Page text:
The land walks to see the Komodo dragons were spectacular. I have since seen these beasts in zoos and it is always disappointing to see them through the glass. One hike was fairly lengthy and we got to see some spectacular vistss. We also saw nesting sites were the dragons had their young. Impressive sites.

The rooms were pretty small, but comfortable. I do understand that since we were on the boat, the rooms have been redone (2 eliminated) to make for a bigger space. If you are going to Komodo, you have lots of options. If room size is important, I would compare square footage and get the space you want.

The food was very good and we had special meals on the top side of the boat that were especially good. On two nights we had "picnics" with a bonfire on small spits of sand. That was special and I don't remember doing that anywhere else.

Summer in Komodo means north and south maybe. North was great with some very classic sites such as Chimney Rock. These pinnacles are exposed to current which is good for fish but bad for humans. The crew was extremely careful to make sure the current was quiet when we got in. I am sure their caution was extra high because of the children on board. For that, this crew was actually perfect.

The setup for dive photography was good, but not fantastic as it is on the Damai and Arenui. Because of the folks on board (only one other very serious photographer), it worked fine. However, with a boat load of photo guys, it would have been very crowded.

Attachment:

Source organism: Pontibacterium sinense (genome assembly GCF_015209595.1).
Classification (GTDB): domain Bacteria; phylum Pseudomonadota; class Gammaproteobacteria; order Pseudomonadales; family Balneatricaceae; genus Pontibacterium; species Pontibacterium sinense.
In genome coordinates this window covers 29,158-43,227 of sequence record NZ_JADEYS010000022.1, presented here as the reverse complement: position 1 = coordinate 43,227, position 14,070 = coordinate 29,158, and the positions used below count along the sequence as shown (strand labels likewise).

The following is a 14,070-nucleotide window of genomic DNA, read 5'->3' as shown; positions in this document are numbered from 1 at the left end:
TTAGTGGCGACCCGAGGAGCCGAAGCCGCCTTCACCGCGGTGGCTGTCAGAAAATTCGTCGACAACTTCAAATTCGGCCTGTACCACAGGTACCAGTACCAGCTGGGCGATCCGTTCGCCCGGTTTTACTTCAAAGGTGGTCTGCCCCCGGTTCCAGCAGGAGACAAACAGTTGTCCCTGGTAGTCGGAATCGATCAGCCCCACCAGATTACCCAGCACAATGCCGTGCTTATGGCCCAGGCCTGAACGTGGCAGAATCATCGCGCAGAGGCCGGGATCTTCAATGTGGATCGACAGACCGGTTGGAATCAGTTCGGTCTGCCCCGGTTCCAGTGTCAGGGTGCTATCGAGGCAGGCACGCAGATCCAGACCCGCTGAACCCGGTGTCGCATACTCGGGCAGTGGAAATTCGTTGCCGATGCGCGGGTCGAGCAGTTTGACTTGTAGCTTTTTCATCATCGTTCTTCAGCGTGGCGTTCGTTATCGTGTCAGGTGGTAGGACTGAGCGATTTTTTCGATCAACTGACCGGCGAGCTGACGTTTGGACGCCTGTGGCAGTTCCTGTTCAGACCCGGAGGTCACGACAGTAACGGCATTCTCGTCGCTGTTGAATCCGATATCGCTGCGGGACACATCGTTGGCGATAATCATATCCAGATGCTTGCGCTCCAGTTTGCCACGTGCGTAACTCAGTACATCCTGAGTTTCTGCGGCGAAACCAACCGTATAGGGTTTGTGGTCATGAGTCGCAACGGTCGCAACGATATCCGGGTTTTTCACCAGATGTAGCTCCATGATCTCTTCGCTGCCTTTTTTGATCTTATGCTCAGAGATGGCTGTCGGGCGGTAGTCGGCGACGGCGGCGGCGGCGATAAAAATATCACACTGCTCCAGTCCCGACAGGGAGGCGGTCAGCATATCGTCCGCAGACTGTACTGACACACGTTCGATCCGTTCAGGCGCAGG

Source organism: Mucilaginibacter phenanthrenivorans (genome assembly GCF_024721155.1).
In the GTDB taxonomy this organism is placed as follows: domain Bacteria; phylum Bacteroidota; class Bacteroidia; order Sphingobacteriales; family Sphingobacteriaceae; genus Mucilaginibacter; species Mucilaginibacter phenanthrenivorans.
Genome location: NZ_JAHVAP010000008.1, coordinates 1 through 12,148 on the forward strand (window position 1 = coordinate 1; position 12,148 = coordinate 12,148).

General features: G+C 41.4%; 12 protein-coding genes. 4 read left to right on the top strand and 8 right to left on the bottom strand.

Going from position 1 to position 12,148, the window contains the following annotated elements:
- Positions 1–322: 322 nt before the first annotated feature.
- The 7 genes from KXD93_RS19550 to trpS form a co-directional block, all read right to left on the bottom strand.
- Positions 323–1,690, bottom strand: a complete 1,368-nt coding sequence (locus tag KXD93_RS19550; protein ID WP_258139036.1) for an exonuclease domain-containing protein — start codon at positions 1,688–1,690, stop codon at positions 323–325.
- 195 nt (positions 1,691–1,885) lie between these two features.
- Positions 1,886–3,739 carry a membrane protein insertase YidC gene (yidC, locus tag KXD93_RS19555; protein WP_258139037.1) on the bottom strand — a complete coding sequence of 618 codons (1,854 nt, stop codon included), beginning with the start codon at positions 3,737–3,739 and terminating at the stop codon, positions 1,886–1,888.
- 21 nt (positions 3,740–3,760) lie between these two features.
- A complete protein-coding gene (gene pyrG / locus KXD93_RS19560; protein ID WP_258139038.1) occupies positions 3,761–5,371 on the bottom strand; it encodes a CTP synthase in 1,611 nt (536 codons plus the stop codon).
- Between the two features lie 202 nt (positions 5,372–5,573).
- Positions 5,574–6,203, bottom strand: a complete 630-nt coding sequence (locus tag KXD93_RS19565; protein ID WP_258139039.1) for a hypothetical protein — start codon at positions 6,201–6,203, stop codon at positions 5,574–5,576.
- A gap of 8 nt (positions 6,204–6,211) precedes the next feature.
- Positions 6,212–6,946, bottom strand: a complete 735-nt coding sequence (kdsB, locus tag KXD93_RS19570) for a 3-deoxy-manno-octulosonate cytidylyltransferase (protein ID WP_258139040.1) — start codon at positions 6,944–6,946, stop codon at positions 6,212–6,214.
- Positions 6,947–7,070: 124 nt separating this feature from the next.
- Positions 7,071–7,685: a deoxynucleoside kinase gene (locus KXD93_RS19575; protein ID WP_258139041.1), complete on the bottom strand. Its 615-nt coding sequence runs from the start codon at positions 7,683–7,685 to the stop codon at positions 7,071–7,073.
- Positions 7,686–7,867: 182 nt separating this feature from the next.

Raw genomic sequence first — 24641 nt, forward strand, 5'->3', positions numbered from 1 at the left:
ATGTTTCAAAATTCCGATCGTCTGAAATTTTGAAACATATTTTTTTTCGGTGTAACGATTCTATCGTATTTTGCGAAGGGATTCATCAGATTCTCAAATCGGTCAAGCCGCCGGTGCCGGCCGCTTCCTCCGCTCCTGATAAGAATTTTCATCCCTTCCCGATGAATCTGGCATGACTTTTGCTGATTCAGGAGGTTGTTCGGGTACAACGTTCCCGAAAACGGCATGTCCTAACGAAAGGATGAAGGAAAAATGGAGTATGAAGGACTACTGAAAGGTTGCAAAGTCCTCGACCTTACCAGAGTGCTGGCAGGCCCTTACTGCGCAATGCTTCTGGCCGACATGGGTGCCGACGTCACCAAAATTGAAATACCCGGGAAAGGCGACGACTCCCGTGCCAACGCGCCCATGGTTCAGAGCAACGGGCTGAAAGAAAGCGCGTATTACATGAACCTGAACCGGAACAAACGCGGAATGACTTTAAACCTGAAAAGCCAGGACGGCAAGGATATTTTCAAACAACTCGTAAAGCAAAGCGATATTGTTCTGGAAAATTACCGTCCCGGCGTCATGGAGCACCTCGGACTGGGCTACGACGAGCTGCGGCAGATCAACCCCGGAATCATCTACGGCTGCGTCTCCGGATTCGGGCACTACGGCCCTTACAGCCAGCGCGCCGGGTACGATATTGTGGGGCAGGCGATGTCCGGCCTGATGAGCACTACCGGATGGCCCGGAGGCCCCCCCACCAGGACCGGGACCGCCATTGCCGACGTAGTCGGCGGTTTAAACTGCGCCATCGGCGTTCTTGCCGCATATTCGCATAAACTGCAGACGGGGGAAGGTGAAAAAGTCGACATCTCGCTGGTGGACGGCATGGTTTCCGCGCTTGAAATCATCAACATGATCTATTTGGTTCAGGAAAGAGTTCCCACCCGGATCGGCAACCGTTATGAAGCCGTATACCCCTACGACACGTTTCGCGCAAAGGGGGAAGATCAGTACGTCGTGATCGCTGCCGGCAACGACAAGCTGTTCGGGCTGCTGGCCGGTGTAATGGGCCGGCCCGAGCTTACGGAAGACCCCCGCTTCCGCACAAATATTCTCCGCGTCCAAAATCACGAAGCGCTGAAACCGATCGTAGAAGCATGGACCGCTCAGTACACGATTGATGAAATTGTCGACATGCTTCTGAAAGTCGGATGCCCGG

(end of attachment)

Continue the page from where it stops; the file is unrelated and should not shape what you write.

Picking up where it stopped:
The highlight of the trip was mantas. We had mantas on a half dozen dives. Even the couple of swimmers had mantas with them. A handful of gray tips were seen on several dives. The Cauldran dive was specacular and filled with purple corals. But the currents were strong so this is not a dive for the beginner. But my favorite dive was Batu Bolong which is out in the open current. Our boat was very careful with the currents. (Just two weeks earlier, two British divers had been swept away from here). It is also easy to go deep. We blew up a picture of my daughter's dive computer display to see that she was at 140 ft in depth.

Our only disappointment is that we were totally unable to go to the south at all. We had strong winds which kept us totally in the north. That wasn't awful, but we did miss half of the park. That was unusual, but it did happen occasionally.

The coral was very good, but not quite as good as Raja Ampat. This is probably the best shark diving in all of Indonesia and certainly a great place to see mantas.

Visited on 07/2008 - Submitted on 02/11/2014
Read all Seven Seas Dive Liveaboard reviews